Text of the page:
Wednesday, November 17, 2010

The Importance of Middle Management

Most small businesses know when to bend the rules to satisfy customers.  They know when something doesn't work and can quickly fix it.  Bigger companies rely on their middle management to carry out company policies and resolve customer disputes before they involve the executive levels.  Executives can focus on running their business and their subordinates can manage problematic situations before they get out of hand, and before the customer files a complaint with the Better Business Bureau.

The colossally-sized businesses are in a more difficult position.  The executives are far removed from consumers and rely on multiple levels of customer service to resolve disputes.  Often, middle management is asked to carry out the company policies without exception.  This can create problems when customer service agents are reading their scripts and their managers are forbidden from reasoning through a situation.  Sometimes, when managers bend the rules to protect the company, they are disciplined.  This is often because the uppermost tier of managers wants to avoid any problems, such as lawsuits and shrink, by not allowing their employees to do anything outside their scripted responsibilities.

This creates an impossible situation for customers whose problems are not answered by the scripts.  They fall through the cracks of customer service. This is when middle management is essential. They have to know when and when not to take extra steps to resolve a dispute. It does no good to have a manager that must follow the same script as his or her subordinates. It is a redundant step in dispute resolution that further frustrates customers, making it more difficult to satisfy them.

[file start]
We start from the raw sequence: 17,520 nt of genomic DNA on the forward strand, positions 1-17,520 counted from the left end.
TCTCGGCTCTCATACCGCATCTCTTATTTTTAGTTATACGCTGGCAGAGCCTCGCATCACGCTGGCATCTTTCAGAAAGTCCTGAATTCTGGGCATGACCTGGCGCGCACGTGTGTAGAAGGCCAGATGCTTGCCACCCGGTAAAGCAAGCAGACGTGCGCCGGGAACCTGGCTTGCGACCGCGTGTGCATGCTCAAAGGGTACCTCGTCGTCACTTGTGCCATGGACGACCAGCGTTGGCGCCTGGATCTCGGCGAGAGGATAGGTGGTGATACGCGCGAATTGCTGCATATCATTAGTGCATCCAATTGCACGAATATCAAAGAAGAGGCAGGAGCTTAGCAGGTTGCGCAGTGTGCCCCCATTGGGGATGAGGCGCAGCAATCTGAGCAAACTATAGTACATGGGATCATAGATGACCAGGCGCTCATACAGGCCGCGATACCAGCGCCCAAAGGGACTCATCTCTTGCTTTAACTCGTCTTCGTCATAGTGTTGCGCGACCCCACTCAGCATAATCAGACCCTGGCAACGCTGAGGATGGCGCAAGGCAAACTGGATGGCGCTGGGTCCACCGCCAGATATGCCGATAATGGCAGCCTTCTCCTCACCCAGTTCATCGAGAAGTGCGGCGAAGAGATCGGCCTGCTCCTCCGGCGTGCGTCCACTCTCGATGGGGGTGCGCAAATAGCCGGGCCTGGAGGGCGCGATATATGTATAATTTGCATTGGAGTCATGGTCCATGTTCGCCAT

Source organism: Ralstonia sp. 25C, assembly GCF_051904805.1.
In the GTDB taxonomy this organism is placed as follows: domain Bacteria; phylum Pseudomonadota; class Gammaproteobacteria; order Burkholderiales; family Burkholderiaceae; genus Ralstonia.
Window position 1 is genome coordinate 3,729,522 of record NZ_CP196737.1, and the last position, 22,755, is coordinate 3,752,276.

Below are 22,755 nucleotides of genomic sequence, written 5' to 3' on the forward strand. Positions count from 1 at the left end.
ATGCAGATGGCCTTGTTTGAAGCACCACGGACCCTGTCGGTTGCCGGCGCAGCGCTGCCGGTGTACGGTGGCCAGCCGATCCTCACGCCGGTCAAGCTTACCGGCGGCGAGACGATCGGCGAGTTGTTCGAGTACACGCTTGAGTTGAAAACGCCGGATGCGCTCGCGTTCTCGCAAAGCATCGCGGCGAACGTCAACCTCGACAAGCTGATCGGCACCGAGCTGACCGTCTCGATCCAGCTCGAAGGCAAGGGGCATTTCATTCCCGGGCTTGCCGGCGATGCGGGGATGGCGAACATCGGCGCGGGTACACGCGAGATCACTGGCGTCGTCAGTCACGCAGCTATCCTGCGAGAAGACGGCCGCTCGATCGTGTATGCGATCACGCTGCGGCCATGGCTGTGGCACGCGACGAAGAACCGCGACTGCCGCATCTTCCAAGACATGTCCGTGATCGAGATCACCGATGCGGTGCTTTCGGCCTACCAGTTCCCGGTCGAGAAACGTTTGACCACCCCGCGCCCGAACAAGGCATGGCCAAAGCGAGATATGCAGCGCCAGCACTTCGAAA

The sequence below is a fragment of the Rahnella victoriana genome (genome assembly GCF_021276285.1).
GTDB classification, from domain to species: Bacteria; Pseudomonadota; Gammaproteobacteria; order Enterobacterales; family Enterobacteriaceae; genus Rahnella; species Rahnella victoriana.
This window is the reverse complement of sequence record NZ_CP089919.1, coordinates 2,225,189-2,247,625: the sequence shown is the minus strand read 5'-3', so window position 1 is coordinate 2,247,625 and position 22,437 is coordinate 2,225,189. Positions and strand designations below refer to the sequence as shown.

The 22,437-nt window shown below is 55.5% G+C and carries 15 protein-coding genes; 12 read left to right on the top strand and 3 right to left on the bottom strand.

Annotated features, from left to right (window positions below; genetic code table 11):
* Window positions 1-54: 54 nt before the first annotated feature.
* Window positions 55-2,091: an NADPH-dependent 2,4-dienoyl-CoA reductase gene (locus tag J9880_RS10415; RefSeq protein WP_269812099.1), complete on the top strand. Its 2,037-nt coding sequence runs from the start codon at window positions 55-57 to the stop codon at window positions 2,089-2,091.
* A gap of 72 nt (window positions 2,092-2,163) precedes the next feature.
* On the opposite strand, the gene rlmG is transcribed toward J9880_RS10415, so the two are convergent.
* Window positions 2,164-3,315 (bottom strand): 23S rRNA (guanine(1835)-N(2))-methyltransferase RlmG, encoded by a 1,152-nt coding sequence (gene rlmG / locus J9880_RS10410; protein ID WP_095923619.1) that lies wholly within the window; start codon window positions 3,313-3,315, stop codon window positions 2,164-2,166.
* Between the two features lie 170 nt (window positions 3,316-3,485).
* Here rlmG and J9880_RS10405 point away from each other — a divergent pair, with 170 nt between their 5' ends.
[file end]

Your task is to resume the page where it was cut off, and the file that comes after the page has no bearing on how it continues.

At the very least, a customer service manager should have extra knowledge and better explanations for the policies in customer service scripts. It is an important business investment to have management that is allowed to reason through disputes and be able to recognize when resolutions don't fit tightly within company policies.  They can save business owners many unnecessary headaches.

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